The worldwide Augustana College experience

Berlin and Wӧrlitz

On Sunday, Professor Vivian took everyone to Berlin, where a former student of
his, now living in the city, gave us a brief tour on the more popular parts.
Professor Vivian urged us to go back to Berlin to visit those places more fully;
I’ve already been planning to go back to Berlin because I have a friend who
lives there.

Brief explanation: During the beginning of my junior year in high school, I hosted a
Berlin student, since a group of them came to experience American high school
and life. We’re still in contact, and we’re planning on seeing each other some
weekend while I’m here, only a train ride away!

Anyway, I saw some pretty cool things on my Berlin excursion. I have more pictures.

I love history, and did I see history.

This is the Reichstag, the parliament building of Germany. It’s gone through many leaders, and there is evidence of the old and the new everywhere.
“To the German People” or “For the German People” is written on the Reichstag. I just like how that’s a part of the structure.
This is the Reichstag again. Bullet holes from World War II still make their mark.
This is only part of the Berlin Chancellery. It is quite modernized today, but within its walls, actions and words made so much history.
The Brandenburg Gate, in the flesh.
This is a close up of the Brandenburg Gate.
Throughout Berlin, there are stones paved into the streets and sidewalks, marking the place where the Berlin Wall once stood.
I am standing in East and West Berlin simultaneously. It’s outlandish to think that a city used to be divided into two parts with a concrete wall. I try imagining my town being like that. Then I wouldn’t be able to go to a store or a church or even a friend’s house.
This is a memorial for those who had died while trying to cross the Berlin Wall. Even today, these people are remembered, which I think is important.
Another slice of the Berlin Wall, this time with more noticeable graffiti.
Madness: a valid definition.
This is a chunk of the Berlin wall itself.
Yes, here it is. The famous Checkpoint Charlie. It’s in the middle of the street, with American flags being displayed.
I snapped this shot when I was about to enter West Berlin. The sign stands on the sidewalk, so countless people have freely walked under if in the past couple decades. Go back any further than that, and the statement would not be true.
This is a fraction of the sea of concrete blocks at make up Berlin’s Holocaust memorial. Each block, it is said, is a different size, representing differences in the human race. And at the end of the day, they are still blocks.
This is an aisle in the Holocaust Memorial.

Since I don’t want to leave Berlin on such a heavy note, here are some pictures of various things I saw while walking around:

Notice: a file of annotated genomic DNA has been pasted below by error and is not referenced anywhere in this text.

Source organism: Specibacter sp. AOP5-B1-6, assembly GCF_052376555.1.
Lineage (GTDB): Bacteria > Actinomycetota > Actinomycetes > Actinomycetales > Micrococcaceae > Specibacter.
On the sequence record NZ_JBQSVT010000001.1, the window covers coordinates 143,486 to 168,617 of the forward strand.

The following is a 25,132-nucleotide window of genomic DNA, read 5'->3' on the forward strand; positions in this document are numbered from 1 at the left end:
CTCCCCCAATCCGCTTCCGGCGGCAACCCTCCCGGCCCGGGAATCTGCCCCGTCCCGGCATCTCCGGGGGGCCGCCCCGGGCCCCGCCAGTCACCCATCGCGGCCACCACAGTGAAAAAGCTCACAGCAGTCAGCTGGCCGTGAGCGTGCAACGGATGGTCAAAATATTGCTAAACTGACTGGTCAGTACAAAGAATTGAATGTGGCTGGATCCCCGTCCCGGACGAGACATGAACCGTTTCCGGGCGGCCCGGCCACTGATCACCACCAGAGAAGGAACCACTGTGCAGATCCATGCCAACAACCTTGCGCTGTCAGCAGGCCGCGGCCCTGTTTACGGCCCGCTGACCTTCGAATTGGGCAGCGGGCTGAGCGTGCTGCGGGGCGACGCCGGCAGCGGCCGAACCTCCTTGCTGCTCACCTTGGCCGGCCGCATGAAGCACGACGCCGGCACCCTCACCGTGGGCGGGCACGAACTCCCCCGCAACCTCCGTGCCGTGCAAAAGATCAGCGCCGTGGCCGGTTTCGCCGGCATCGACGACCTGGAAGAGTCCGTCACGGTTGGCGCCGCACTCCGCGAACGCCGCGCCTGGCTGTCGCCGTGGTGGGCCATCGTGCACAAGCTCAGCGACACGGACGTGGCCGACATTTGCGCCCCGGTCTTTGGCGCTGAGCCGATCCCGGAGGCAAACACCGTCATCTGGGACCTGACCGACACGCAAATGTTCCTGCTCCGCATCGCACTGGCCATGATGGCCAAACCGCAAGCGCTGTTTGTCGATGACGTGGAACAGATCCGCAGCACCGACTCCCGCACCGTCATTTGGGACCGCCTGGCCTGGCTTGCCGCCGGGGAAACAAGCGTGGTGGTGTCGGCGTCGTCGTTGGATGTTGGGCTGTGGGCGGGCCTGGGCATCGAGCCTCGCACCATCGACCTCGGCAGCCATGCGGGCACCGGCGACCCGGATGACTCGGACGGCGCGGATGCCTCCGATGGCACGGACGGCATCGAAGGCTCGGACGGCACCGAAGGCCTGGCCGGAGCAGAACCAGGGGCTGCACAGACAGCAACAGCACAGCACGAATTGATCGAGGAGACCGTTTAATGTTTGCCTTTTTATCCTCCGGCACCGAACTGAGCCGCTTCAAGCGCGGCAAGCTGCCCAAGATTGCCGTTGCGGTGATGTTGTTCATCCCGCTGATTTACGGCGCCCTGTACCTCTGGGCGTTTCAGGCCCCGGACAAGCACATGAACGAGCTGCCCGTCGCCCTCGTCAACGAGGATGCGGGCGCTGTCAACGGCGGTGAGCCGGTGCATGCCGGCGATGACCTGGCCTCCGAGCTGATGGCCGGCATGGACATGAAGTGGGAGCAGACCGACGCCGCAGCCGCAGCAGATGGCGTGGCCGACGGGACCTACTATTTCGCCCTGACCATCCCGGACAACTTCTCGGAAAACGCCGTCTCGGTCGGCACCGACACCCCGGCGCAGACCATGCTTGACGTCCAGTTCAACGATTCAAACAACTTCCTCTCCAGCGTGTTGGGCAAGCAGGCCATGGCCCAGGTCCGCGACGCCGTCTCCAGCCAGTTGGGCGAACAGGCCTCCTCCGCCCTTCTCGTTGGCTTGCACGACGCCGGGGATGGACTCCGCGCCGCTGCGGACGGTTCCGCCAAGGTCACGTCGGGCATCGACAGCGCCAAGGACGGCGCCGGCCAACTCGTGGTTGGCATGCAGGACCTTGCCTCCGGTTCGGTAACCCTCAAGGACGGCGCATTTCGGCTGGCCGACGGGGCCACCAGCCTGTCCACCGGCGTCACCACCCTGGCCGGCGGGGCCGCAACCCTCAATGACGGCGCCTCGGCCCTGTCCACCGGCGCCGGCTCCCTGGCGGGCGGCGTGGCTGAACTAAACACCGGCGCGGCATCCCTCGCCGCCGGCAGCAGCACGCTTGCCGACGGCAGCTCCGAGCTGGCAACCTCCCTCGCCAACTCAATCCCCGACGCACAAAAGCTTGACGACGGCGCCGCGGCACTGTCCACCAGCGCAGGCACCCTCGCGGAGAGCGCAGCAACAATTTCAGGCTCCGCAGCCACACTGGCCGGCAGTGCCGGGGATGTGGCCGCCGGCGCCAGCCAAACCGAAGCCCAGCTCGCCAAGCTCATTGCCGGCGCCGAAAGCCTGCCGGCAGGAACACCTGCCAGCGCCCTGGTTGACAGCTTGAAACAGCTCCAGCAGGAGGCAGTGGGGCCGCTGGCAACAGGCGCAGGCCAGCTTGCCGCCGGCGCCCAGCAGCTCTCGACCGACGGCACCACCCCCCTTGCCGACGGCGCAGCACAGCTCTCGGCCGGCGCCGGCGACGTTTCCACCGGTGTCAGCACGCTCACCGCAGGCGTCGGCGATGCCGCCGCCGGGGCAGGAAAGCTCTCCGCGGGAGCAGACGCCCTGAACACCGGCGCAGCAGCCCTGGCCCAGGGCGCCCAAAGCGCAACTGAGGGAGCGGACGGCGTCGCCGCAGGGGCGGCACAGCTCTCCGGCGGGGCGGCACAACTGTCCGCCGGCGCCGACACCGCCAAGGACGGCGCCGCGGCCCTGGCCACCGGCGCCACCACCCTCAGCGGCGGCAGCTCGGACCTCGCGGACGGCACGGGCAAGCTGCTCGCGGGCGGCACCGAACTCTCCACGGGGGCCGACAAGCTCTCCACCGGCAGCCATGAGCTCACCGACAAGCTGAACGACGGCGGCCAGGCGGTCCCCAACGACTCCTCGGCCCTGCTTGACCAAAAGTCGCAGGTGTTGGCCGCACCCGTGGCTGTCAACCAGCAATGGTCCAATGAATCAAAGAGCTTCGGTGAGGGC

Some really cool buildings.
A beautiful cathedral in Berlin. It was very hard to not go inside it.
This is the Berlin TV Tower, which I captured in a black and white because my camera decided to switch to that setting. Anyway, the West gave the East some money to restore the churches after the war. So, naturally, the East, being disbelieving communists, built a TV tower with the money. Now, when the sun shines on it in a certain angle, you can see a cross, which some claim to be God’s way of getting back at the communists. Do you see the cross on the orb in my picture?

All in all, I enjoyed my day in Berlin. There was a lot of walking, but it was
worth it. I cannot wait to go back there.


On Tuesday, I biked thirteen miles to Wӧrlitz, a touristy town near Wittenberg.
There is an English garden that some princes built way back when. Everything
there is copied after another English garden, so the lake and ruins are fake.

It was a delightful day of walking around and climbing towers and going through
tunnels. The weather was a little rainy, especially in the morning, postponing
our biking, but the sun eventually shone.

Here are some pictures of my adventures there. However, Missie had my camera, and my
camera’s batteries died, so I only have a handful. If you want to see more of Wӧrlitz,
here’s a link for you:

This is the man made lake of the Englischer Garten.
Some pretty lily pads in the lake.
All of the ruins here are fake, but this castle type building was for the mistress of a prince.

That’s where my camera’s batteries die. But it was such a fun day!


Feel free to leave any comments you have about my trip thus far. Also, if you’re curious about something else of my experience in Europe, let me know. I’ll try writing about it in a blog post!

Tomorrow, I’m off to Weimar, so I’ll see you later!

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